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  • Writer's pictureDaniel Rodriguez

What is Unsecured Debt in Bankruptcy in California?

Unsecured Debt vs. Secured Debt The purpose of a bankruptcy filing is to decrease or eliminate debt that you cannot afford to pay. The chapter of bankruptcy that you file will affect what type of debts you can discharge and even how quickly they can be discharged. For example, a discharge of debt in a Chapter 7 bankruptcy may occur after a couple of months. Alternatively, a Chapter 13 debt discharge could take years. That is why it is important to understand the type of secured and unsecured debts are discharged in different forms of bankruptcy.

Chapter 7 Debt Discharge Secured debt is debt that is tied to a piece of property that can be repossessed in the event of a default. For example, if you neglect to pay your mortgage, the lender will initiate foreclosure proceedings. It is also possible to enter into a secured debt agreement involuntarily, like if the Internal Revenue Service (IRS) issues a tax lien on your home for failure to pay taxes. One important aspect of Chapter 7 bankruptcy is that you can discharge debt that is secured. However, the lender may be able to repossess the property despite the discharge. When you file for Chapter 7 bankruptcy, you must make a plan to handle your secured debts. Most filers opt to return the property to the creditor. However, some debtors may want to keep the property. In cases like this, the debtor must agree to repay the debt after bankruptcy and must negotiate the terms of the repayment. For example, if you want to continue making monthly payments for the property, you must confirm this arrangement with the creditor. Alternatively, unsecured debt is a debt that does not require collateral. For example, credit card debt and medical bills are forms of unsecured debt. As unsecured debt is not secured by collateral, a creditor cannot make a claim against any of your property. Unsecured creditors will typically only receive a distribution if you have property that is nonexempt from the bankruptcy proceedings. This means that the property will be taken and sold to fulfill obligations to unsecured creditors. The following is a list of nonexempt assets that can be sold:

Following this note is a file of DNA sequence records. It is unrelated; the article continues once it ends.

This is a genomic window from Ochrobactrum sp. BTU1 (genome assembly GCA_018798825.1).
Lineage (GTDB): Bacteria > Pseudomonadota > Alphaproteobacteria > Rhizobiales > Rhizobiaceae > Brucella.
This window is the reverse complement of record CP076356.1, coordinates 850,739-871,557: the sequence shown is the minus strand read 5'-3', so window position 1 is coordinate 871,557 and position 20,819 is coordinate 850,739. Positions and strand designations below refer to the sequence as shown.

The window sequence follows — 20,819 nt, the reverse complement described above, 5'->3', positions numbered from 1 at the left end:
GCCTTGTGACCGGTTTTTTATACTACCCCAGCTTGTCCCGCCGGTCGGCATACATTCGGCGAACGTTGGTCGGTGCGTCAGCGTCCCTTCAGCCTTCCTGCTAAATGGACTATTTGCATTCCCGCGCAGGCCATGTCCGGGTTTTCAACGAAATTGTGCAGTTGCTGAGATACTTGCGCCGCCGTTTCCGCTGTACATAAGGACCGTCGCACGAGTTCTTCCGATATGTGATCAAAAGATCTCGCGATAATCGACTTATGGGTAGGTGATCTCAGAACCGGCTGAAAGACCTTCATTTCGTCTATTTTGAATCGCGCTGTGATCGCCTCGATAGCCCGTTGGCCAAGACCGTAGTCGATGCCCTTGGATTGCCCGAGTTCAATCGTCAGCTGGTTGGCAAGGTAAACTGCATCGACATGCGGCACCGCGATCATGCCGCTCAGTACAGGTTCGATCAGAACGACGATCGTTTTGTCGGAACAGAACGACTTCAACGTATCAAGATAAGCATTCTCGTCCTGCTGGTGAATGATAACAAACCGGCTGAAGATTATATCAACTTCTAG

1. Jewelry

  2. Investments

  3. Antique property

  4. Musical instruments not tied to your business

  5. Newer model vehicles

  6. High-fashion clothing It is important to note that if you do not have assets to sell, an unsecured creditor can file a lawsuit against you instead. If they prevail in their lawsuit, they can collect on the unpaid debt.

Chapter 13 Discharge Chapter 13 bankruptcy allows a debtor to reorganize their debt and create a repayment plan to be carried out in a certain amount of years. Like Chapter 7 bankruptcy, secured debt in a Chapter 13 bankruptcy is tied to collateral that can be repossessed in the event of a default. However, you can choose to include this debt in your repayment plan or allow the creditor to take it back. Unsecured debt in a Chapter 13 bankruptcy is handled slightly different than a Chapter 7 bankruptcy. For example, an unsecured debt could also qualify as a priority debt that must be added to your reorganization plan and paid in full. Child and spousal support are two forms of priority debt. Depending on the circumstances, Chapter 13 bankruptcy could lead to unsecured creditors receiving all the money they are owed or only a portion of that debt. Our firm can help you determine your liability for unsecured debts.

Our California Bankruptcy Attorneys are Ready to Work with You If you need help determining what form of bankruptcy is best for your situation, contact an experienced California bankruptcy attorney today. The Bankruptcy Group attorneys possess years of combined legal experience that they will use to represent you. We will work for you to determine the form of bankruptcy that complements your unique financial situation. To schedule a free legal consultation to discuss the possibility of a bankruptcy filing, call The Bankruptcy Group at .

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